Security Content Automation Protocol backgrounder
- By John Moore
- Nov 02, 2009
What it does: The Security Content Automation Protocol provides a standardized way of managing security. Uses include verifying installation of software patches and checking a machine’s security configuration settings.
Benefits: Automated tools that use SCAP specifications make it easier to continuously verify the security compliance status of desktop PC configurations. Agencies often use the tools with the Federal Desktop Core Configuration.
Limitations: SCAP doesn’t address the full scope of compliance with the Federal Information Security Management Act, particularly operational controls.
Supported platforms: Although FDCC is geared toward Microsoft Windows XP and Vista, SCAP has enabled standardization across a number of platforms, including Red Hat Enterprise Linux, Sun Microsystems’ Solaris, HP-UX and IBM AIX. More details on platform support are available at web.nvd.nist.gov/view/ncp/repository.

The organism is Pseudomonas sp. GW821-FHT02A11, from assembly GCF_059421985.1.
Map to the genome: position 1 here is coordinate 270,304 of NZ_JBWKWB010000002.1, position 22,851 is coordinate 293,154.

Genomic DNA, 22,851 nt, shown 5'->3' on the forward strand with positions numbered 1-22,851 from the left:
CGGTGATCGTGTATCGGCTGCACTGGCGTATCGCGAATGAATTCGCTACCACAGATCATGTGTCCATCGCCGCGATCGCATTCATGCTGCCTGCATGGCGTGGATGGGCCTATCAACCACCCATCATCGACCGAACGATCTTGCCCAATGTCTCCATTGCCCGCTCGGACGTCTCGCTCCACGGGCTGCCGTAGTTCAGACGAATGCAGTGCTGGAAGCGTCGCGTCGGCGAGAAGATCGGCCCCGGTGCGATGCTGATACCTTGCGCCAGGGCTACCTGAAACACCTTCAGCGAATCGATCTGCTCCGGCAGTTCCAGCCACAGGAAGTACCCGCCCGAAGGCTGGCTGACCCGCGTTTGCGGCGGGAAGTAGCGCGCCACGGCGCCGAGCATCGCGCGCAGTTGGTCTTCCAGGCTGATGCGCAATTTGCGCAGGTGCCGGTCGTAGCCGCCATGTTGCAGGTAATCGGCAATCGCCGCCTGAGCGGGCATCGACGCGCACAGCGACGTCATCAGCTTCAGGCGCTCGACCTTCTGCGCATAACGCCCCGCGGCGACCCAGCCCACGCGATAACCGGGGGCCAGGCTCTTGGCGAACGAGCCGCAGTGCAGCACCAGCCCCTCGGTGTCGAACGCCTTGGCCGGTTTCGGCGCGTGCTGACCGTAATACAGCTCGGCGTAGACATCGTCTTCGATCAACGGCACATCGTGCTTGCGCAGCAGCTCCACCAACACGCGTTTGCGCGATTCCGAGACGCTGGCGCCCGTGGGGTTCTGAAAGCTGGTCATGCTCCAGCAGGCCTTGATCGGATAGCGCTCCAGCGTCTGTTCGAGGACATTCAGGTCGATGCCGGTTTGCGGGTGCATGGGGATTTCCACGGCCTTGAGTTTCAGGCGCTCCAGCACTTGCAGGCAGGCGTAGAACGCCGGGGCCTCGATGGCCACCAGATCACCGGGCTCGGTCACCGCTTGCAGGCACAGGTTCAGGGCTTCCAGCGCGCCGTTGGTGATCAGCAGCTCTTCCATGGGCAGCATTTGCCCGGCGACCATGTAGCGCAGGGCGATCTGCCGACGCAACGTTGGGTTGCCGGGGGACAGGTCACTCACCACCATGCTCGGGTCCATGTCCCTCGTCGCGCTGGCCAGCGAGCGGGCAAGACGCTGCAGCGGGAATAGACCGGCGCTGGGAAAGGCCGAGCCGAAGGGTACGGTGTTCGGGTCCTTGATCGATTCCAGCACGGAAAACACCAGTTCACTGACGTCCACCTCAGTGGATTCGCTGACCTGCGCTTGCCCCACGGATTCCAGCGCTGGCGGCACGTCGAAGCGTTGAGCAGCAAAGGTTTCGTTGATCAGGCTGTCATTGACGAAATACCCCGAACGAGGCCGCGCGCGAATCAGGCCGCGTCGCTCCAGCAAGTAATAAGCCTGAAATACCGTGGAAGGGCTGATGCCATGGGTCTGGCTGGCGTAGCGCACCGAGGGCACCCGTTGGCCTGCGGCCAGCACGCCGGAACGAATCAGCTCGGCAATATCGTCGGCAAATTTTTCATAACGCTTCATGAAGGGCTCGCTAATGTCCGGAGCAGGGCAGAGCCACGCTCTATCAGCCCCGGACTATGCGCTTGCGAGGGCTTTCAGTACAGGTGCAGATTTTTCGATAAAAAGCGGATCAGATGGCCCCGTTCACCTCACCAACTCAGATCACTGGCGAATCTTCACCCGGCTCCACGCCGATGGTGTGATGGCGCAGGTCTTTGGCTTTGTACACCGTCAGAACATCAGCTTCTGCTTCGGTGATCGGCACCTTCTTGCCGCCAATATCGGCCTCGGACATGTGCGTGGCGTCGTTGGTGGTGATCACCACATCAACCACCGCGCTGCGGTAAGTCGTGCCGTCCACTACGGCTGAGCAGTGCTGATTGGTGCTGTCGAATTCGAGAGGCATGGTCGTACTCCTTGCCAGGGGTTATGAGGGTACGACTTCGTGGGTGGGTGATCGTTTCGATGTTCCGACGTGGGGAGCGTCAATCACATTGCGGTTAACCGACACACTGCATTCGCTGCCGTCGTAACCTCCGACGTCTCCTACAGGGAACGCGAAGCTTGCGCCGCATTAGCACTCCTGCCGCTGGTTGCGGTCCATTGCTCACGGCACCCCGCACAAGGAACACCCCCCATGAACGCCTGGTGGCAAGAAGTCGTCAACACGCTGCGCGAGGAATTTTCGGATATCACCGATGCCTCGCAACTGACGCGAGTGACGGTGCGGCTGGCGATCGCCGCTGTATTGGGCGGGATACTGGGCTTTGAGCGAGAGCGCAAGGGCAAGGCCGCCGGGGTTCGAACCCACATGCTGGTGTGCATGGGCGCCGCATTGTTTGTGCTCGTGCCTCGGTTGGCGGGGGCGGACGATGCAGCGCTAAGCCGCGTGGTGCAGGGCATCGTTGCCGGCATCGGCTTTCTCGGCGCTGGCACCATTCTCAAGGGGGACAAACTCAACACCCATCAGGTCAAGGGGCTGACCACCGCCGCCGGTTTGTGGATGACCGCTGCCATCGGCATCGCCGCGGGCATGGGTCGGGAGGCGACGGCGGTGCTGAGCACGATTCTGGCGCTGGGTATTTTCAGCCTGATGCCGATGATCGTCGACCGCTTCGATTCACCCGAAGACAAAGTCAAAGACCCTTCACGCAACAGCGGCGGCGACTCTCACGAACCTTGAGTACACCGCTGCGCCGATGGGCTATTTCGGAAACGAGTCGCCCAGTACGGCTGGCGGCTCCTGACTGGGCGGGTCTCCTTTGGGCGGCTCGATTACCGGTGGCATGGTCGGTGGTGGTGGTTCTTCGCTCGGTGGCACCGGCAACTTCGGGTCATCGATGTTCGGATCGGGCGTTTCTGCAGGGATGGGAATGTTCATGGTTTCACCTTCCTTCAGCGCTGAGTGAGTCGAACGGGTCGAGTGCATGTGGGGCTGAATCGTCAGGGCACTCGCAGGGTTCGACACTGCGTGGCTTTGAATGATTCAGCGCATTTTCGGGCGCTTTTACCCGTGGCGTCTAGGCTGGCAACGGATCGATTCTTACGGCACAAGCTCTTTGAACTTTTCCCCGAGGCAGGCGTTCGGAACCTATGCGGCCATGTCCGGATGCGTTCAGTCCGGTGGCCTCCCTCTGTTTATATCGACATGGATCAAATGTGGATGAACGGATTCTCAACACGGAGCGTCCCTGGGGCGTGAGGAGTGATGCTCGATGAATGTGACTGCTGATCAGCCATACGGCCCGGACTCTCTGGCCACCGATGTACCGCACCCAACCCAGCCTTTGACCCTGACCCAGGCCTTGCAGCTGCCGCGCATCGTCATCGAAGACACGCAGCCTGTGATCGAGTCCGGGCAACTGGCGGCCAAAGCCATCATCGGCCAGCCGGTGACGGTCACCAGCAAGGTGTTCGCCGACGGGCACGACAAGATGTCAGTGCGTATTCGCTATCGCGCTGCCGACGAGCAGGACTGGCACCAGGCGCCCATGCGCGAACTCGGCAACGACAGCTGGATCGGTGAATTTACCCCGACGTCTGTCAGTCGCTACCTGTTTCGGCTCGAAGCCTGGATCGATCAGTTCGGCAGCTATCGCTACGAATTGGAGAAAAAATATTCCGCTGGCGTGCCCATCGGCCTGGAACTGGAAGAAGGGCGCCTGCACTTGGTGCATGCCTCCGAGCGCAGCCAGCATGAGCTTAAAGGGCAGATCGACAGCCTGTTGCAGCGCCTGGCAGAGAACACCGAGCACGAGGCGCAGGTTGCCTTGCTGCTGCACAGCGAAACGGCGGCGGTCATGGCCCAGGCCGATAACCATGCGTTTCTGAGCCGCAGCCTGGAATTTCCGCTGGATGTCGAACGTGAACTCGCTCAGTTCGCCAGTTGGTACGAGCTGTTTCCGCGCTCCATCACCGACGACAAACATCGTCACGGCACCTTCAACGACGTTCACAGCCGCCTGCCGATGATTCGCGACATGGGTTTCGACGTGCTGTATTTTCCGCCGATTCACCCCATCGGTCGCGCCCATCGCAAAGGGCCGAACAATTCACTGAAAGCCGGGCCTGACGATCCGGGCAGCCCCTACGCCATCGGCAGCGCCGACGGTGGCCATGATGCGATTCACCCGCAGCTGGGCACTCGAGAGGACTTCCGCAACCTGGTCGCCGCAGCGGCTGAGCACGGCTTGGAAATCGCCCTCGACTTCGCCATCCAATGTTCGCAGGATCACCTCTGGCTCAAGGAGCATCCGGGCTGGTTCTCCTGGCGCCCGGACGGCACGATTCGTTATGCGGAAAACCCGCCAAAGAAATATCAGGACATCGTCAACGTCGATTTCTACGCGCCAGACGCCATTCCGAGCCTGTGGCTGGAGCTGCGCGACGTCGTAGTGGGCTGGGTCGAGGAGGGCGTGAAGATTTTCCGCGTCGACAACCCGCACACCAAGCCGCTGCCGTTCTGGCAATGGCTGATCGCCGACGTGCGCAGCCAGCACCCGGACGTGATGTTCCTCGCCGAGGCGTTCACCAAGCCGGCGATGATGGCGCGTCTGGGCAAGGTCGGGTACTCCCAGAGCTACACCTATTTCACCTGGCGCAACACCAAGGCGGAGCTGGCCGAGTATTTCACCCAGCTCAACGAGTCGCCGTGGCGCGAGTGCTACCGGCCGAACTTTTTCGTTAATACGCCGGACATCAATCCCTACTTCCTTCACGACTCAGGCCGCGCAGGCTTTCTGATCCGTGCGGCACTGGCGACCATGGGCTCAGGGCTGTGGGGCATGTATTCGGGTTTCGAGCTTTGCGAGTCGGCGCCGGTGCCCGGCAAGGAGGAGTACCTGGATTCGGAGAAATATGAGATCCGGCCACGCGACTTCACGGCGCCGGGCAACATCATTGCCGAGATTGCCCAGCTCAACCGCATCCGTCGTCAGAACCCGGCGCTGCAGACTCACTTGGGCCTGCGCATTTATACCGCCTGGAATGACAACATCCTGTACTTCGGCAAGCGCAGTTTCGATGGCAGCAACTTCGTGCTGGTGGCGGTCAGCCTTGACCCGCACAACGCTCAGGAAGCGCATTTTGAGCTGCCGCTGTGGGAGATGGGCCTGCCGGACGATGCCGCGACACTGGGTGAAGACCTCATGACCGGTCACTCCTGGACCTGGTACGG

Validated tools: Twenty-one vendors offer SCAP products that the National Institute of Standards and Technology has validated. The list is available at nvd.nist.gov/scapproducts.cfm.
NIST’s SCAP Web site: scap.nist.gov/index.html
NIST’s draft guide to adopting and using SCAP: csrc.nist.gov/publications/drafts/800-117/draft-sp800-117.pdf
John Moore is a freelance writer based in Syracuse, N.Y.